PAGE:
Understanding Huntington's and Parkinson's diseases | IU Health Neuroscience
How Parkinson's Disease Affects Couples
With Parkinson's disease, roles may change and sex can become a thing of the past — if you let it. But with some effort, you and your partner can maintain intimacy despite this debilitating illness.
By Dennis Thompson Jr.
Medically Reviewed by Niya Jones, MD, MPH
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Parkinson's disease can be tough on a committed relationship. Since Parkinson's symptoms are often debilitating and unpredictable, couples may find that both their expectations for themselves and each other are forced to change unexpectedly. Moreover, difficulties in sexual function brought on by the disease can further compromise intimacy.
Parkinson’s Disease: Effects on a Relationship
When people are diagnosed with Parkinson's disease, their partners share much of the emotional impact. Long-term concerns about possible complications of the disease, side effects of treatment, and the potential toll on finances may all rush to the forefront. As Parkinson's symptoms worsen, the healthy partner may have to take on roles and responsibilities previously held by his or her loved one. This can lead to resentment within the relationship and can leave the person with Parkinson's feeling as if he or she is no longer able to contribute in a meaningful way.
Sexual Effects of Parkinson’s Disease
In addition to the emotional effects of Parkinson's, the disease also has a direct impact on a person's ability to function sexually. Parkinson's can affect sexuality by:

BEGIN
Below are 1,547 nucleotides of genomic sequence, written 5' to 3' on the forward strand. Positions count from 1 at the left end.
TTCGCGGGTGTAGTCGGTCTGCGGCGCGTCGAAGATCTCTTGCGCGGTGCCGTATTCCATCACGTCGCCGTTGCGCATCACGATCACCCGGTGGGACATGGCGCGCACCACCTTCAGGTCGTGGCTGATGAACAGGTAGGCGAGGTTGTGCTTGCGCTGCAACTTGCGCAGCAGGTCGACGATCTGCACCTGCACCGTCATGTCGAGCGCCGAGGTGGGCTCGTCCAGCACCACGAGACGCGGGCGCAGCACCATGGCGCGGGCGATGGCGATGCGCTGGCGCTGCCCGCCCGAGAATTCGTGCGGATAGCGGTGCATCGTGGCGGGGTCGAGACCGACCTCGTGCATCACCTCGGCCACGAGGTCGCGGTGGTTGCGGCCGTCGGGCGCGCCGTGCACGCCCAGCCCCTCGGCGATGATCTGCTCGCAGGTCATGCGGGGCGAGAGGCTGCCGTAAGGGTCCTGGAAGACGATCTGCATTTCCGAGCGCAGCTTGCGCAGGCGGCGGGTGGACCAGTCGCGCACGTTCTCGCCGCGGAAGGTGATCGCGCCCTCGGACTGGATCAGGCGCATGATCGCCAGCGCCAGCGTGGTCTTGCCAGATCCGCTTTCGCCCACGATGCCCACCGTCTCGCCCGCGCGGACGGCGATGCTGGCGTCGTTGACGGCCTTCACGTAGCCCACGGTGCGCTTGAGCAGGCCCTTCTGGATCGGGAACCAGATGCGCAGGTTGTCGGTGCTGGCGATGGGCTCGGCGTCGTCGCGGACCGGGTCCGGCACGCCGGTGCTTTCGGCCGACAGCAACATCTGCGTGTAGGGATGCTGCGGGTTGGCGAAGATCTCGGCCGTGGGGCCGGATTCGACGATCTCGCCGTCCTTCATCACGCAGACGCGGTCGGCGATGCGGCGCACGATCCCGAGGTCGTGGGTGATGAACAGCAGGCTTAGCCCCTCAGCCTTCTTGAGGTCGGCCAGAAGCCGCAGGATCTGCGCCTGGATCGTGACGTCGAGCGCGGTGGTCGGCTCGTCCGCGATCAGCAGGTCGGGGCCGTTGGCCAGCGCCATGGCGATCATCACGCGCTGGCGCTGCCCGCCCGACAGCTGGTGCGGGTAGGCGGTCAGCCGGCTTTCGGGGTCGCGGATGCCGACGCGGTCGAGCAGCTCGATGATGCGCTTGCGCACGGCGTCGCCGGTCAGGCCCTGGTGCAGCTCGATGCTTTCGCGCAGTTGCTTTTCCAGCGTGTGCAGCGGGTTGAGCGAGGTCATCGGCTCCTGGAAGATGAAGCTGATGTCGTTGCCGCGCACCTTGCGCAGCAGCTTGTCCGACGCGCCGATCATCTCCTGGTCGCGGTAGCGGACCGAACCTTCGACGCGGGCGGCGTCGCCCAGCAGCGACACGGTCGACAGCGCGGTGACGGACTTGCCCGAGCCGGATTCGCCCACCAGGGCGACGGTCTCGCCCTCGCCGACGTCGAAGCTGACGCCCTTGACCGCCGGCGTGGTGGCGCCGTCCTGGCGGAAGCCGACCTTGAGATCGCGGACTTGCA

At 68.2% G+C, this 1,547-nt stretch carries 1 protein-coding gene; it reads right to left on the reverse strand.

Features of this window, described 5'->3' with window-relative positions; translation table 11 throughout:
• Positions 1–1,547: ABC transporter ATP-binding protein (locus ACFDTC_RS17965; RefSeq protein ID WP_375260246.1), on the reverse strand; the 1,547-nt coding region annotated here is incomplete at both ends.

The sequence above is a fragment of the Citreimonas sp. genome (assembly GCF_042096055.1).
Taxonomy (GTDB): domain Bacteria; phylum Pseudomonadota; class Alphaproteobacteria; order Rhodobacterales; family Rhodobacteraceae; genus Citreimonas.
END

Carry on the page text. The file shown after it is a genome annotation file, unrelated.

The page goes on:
- Limiting a person's ability to perform physically due to tremors, weakness, or muscle rigidity
- Causing erectile dysfunction in men and vaginal dryness in women
- Leading to symptoms of depression and anxiety that dampen libido
Parkinson's can also have significant effects on the sexuality of the healthy partner. New demands brought on by caring for a loved one with a chronic illness can lead to fatigue, poor eating habits, lack of exercise, and depression — all of which may curb the desire for physical intimacy.
Parkinson's disease medications can have an impact on sexuality as well. Some Parkinson's drugs may reduce libido and make it more difficult to achieve orgasm. Other Parkinson's therapies, such a L-dopa, may actually rev up sexual desire to an extent that some couples find it difficult to navigate.
Parkinson’s Disease: Maintaining Intimacy
Communication is critical to overcoming the relationship obstacles created by Parkinson's disease. Patience and sensitivity are important as well. Partners need to talk about their feelings as openly as possible to maintain and enhance their sense of trust in one another. Being able to voice concerns can also help offset resentment.
Other strategies couples can try to help restore and protect their intimacy include:
- Finding innovative, non-sexual ways to express love and admiration for each other.
- Focusing on other intimate acts such as kissing and touching, rather than solely pursuing sexual intercourse.
- Thoroughly discussing the sexual effects of the patient's Parkinson's medications during doctor's appointments to learn how to better manage sexual side effects.
- Undergoing couples’ counseling with a therapist who specializes in sexual issues related to chronic illness. The therapist may also be able to treat depression or other mood disorders that are compromising either partner's sexuality.
Dealing with any chronic illness can take a toll on a relationship. Parkinson's disease can be that much more challenging since its symptoms can worsen swiftly and without warning. Even so, with guidance from the patient's medical team and a sense of mutual understanding and appreciation, couples can maintain, and even enhance, their bond despite this difficult diagnosis.
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